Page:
5. Add an hour meter to easily keep track of oil change intervals. An inductive type like this https://www.amazon.com/Docooler-Inductive-Marine-Motorcycle-Waterproof/dp/B00A43PKOE/ref=sr_1_1?ie=UTF8&qid=1481478249&sr=8-1&keywords=hour+meter is the easiest to connect, but you may have to use a hard wired type to eliminate interference from the generator head.

6. A kill a watt meter is very inexpensive and will tell you if either voltage or frequency is going too low. You'll also find out exactly how much wattage each load is drawing. If voltage or frequency is too high/low, you risk damaging  anything you connect to the generator. You'll probably also find out that your generator won't be all that happy if you actually put 5000 watts of load on it. https://www.amazon.com/P3-International-P4460-Electricity-Monitor/dp/B000RGF29Q/ref=dp_ob_title_hi

7. Don't bother buying the cheap 16 gauge extension cords unless all you intend to run is light bulbs or fans. You can make your own extension cords from 10/2 or 12/2 romex(standard house wiring) and cord ends, but they aren't nearly as convenient to store/use. Otherwise, buy once and cry once with heavy duty 10 or 12 gauge cords. Light duty cords cause voltage drop, and aren't meant for heavy loads especially if they're very long(the cord).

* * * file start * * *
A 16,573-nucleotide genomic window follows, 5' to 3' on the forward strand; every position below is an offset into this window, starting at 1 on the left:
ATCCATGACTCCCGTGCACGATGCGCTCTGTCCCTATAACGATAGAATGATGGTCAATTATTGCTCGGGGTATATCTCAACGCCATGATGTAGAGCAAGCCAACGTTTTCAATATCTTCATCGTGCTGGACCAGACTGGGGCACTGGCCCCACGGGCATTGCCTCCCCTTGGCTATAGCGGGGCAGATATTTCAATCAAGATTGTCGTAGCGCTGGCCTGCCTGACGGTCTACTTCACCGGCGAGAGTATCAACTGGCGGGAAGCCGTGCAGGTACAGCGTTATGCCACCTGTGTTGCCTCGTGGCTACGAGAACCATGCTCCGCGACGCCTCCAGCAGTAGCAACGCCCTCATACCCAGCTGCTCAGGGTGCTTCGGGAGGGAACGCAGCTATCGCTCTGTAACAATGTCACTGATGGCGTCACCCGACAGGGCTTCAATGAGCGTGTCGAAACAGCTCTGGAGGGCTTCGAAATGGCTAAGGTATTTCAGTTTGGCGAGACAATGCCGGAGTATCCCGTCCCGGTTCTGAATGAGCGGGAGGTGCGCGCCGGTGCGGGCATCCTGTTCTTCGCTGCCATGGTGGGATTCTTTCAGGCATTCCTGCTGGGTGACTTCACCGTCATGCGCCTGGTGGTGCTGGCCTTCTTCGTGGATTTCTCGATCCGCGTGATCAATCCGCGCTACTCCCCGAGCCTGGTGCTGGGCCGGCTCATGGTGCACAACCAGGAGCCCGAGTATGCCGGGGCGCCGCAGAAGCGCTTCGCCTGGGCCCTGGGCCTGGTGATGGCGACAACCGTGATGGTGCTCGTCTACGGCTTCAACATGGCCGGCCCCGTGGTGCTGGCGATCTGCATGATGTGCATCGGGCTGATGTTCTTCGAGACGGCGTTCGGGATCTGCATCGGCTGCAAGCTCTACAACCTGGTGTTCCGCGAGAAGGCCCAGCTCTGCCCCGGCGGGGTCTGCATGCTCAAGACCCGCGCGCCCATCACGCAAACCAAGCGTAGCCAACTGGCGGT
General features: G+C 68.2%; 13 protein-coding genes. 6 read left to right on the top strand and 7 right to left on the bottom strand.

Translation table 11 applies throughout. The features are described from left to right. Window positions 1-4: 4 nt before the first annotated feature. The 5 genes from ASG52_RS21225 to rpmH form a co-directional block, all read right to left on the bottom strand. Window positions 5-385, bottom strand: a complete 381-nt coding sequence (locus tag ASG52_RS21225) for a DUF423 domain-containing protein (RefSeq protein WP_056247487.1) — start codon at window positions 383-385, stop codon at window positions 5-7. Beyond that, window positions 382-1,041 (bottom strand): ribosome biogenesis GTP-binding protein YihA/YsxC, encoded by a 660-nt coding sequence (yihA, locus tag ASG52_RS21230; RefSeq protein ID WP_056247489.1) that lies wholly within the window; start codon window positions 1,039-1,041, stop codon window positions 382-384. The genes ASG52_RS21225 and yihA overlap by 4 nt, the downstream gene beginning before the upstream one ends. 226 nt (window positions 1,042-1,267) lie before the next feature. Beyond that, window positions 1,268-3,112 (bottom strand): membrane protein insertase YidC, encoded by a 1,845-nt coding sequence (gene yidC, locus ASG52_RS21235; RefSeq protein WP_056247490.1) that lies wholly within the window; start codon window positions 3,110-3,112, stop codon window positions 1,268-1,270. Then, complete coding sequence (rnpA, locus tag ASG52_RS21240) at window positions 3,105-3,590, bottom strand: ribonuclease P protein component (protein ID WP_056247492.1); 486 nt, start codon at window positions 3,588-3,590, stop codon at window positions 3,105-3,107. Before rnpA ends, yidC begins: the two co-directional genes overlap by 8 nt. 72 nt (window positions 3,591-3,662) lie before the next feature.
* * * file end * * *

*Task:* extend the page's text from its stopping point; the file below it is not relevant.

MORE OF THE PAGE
8. Buy a rubbermaid tote large enough to hold a few extension cords, three way taps, polarized/non polarized plug adapters, and anything else you may need to get power from the generator to whatever you intend to run. Keep it with the generator.

Offline ChEng

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Re: Generator
« Reply #14 on: December 12, 2016, 05:52:54 AM »
1. Buy, or make your own, wheel kit for it. Trust me when I say that it's no fun dragging one around.

2. ...
Wow, nice post - lots of good ideas here. +1 for your work.

The only thing that I could add is to start and run your generator every month.  Let it run for about 20-30 minutes, and add a small load to test the system.

Offline blacktalon606

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Re: Generator
« Reply #15 on: December 12, 2016, 08:04:14 PM »
-To find my whole house instantaneous load can't I just open my breaker box and put a clamp on amp meter around my main hot cable with everything running?

- From estimates I have seen on the net my heat pump should draw about 2.76kw at 30° and the air handler about 600w. Fridge is 300w. With sparing light usage and the possible addition of hard start caps it seems like my 5500 running watt 8k surge may actually run my house.... I'm probably missing something.